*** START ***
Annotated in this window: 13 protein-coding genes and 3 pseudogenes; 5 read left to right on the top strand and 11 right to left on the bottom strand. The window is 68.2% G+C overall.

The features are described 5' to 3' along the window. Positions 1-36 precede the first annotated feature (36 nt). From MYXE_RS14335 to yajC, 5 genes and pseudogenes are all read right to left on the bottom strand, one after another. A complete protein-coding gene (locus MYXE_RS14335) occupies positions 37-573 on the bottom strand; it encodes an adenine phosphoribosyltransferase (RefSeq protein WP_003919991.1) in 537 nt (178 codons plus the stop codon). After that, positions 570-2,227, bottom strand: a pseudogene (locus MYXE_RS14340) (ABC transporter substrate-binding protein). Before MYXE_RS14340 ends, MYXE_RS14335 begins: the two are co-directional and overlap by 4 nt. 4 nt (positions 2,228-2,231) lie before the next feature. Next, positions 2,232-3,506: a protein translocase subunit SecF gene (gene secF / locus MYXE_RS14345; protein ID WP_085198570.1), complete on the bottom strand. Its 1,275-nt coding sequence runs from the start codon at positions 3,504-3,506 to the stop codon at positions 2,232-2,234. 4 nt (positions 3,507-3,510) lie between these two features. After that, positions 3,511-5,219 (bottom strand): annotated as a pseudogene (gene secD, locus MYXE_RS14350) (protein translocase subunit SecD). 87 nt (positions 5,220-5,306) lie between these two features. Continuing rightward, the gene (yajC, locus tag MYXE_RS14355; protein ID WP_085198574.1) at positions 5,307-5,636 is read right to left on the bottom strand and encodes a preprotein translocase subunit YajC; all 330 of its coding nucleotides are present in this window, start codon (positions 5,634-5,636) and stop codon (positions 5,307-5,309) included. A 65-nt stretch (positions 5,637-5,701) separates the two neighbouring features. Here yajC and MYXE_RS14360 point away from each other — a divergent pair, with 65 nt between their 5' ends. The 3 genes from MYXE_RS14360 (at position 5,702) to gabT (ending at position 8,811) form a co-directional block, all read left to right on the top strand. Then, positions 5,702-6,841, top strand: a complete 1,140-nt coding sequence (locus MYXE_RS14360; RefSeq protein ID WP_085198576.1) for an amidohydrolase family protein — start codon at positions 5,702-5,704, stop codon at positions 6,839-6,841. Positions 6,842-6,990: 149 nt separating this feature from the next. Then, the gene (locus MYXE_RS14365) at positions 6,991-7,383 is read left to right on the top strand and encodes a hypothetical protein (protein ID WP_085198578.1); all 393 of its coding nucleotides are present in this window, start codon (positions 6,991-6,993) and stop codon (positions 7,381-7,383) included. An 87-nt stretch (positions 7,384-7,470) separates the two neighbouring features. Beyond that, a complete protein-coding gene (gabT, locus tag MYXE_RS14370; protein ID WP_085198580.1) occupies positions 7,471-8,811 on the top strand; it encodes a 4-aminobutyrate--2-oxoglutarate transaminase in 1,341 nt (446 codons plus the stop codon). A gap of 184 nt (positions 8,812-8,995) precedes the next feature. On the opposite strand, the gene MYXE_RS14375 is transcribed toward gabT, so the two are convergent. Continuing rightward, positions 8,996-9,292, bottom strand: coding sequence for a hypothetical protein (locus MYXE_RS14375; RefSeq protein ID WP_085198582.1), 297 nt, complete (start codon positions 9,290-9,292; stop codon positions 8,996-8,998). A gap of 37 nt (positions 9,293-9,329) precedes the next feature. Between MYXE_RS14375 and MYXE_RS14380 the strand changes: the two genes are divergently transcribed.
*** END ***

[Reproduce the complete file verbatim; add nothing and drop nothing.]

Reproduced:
Annotated in this window: 13 protein-coding genes and 3 pseudogenes; 5 read left to right on the top strand and 11 right to left on the bottom strand. The window is 68.2% G+C overall.

The features are described 5' to 3' along the window. Positions 1-36 precede the first annotated feature (36 nt). From MYXE_RS14335 to yajC, 5 genes and pseudogenes are all read right to left on the bottom strand, one after another. A complete protein-coding gene (locus MYXE_RS14335) occupies positions 37-573 on the bottom strand; it encodes an adenine phosphoribosyltransferase (RefSeq protein WP_003919991.1) in 537 nt (178 codons plus the stop codon). After that, positions 570-2,227, bottom strand: a pseudogene (locus MYXE_RS14340) (ABC transporter substrate-binding protein). Before MYXE_RS14340 ends, MYXE_RS14335 begins: the two are co-directional and overlap by 4 nt. 4 nt (positions 2,228-2,231) lie before the next feature. Next, positions 2,232-3,506: a protein translocase subunit SecF gene (gene secF / locus MYXE_RS14345; protein ID WP_085198570.1), complete on the bottom strand. Its 1,275-nt coding sequence runs from the start codon at positions 3,504-3,506 to the stop codon at positions 2,232-2,234. 4 nt (positions 3,507-3,510) lie between these two features. After that, positions 3,511-5,219 (bottom strand): annotated as a pseudogene (gene secD, locus MYXE_RS14350) (protein translocase subunit SecD). 87 nt (positions 5,220-5,306) lie between these two features. Continuing rightward, the gene (yajC, locus tag MYXE_RS14355; protein ID WP_085198574.1) at positions 5,307-5,636 is read right to left on the bottom strand and encodes a preprotein translocase subunit YajC; all 330 of its coding nucleotides are present in this window, start codon (positions 5,634-5,636) and stop codon (positions 5,307-5,309) included. A 65-nt stretch (positions 5,637-5,701) separates the two neighbouring features. Here yajC and MYXE_RS14360 point away from each other — a divergent pair, with 65 nt between their 5' ends. The 3 genes from MYXE_RS14360 (at position 5,702) to gabT (ending at position 8,811) form a co-directional block, all read left to right on the top strand. Then, positions 5,702-6,841, top strand: a complete 1,140-nt coding sequence (locus MYXE_RS14360; RefSeq protein ID WP_085198576.1) for an amidohydrolase family protein — start codon at positions 5,702-5,704, stop codon at positions 6,839-6,841. Positions 6,842-6,990: 149 nt separating this feature from the next. Then, the gene (locus MYXE_RS14365) at positions 6,991-7,383 is read left to right on the top strand and encodes a hypothetical protein (protein ID WP_085198578.1); all 393 of its coding nucleotides are present in this window, start codon (positions 6,991-6,993) and stop codon (positions 7,381-7,383) included. An 87-nt stretch (positions 7,384-7,470) separates the two neighbouring features. Beyond that, a complete protein-coding gene (gabT, locus tag MYXE_RS14370; protein ID WP_085198580.1) occupies positions 7,471-8,811 on the top strand; it encodes a 4-aminobutyrate--2-oxoglutarate transaminase in 1,341 nt (446 codons plus the stop codon). A gap of 184 nt (positions 8,812-8,995) precedes the next feature. On the opposite strand, the gene MYXE_RS14375 is transcribed toward gabT, so the two are convergent. Continuing rightward, positions 8,996-9,292, bottom strand: coding sequence for a hypothetical protein (locus MYXE_RS14375; RefSeq protein ID WP_085198582.1), 297 nt, complete (start codon positions 9,290-9,292; stop codon positions 8,996-8,998). A gap of 37 nt (positions 9,293-9,329) precedes the next feature. Between MYXE_RS14375 and MYXE_RS14380 the strand changes: the two genes are divergently transcribed.